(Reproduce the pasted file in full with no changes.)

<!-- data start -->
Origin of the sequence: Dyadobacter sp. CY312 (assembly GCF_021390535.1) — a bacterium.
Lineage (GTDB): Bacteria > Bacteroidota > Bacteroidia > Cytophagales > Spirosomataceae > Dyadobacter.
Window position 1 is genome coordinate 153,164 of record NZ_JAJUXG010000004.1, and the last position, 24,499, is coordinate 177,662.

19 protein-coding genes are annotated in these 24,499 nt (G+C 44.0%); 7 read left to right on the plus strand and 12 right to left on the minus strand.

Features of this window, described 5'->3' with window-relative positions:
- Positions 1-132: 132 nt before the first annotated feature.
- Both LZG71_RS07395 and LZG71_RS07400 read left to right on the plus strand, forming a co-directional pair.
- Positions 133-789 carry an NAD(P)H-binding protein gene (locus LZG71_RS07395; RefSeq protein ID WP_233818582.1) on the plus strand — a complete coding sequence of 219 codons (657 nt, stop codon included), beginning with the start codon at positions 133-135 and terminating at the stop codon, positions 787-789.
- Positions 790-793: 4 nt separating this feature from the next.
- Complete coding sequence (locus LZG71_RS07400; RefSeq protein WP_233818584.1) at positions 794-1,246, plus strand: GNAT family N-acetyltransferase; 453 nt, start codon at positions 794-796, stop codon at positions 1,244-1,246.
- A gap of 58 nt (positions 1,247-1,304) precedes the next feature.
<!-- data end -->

Origin of the sequence: Dyadobacter sp. CY312 (assembly GCF_021390535.1) — a bacterium.
Lineage (GTDB): Bacteria > Bacteroidota > Bacteroidia > Cytophagales > Spirosomataceae > Dyadobacter.
Window position 1 is genome coordinate 153,164 of record NZ_JAJUXG010000004.1, and the last position, 24,499, is coordinate 177,662.

19 protein-coding genes are annotated in these 24,499 nt (G+C 44.0%); 7 read left to right on the plus strand and 12 right to left on the minus strand.

Features of this window, described 5'->3' with window-relative positions:
- Positions 1-132: 132 nt before the first annotated feature.
- Both LZG71_RS07395 and LZG71_RS07400 read left to right on the plus strand, forming a co-directional pair.
- Positions 133-789 carry an NAD(P)H-binding protein gene (locus LZG71_RS07395; RefSeq protein ID WP_233818582.1) on the plus strand — a complete coding sequence of 219 codons (657 nt, stop codon included), beginning with the start codon at positions 133-135 and terminating at the stop codon, positions 787-789.
- Positions 790-793: 4 nt separating this feature from the next.
- Complete coding sequence (locus LZG71_RS07400; RefSeq protein WP_233818584.1) at positions 794-1,246, plus strand: GNAT family N-acetyltransferase; 453 nt, start codon at positions 794-796, stop codon at positions 1,244-1,246.
- A gap of 58 nt (positions 1,247-1,304) precedes the next feature.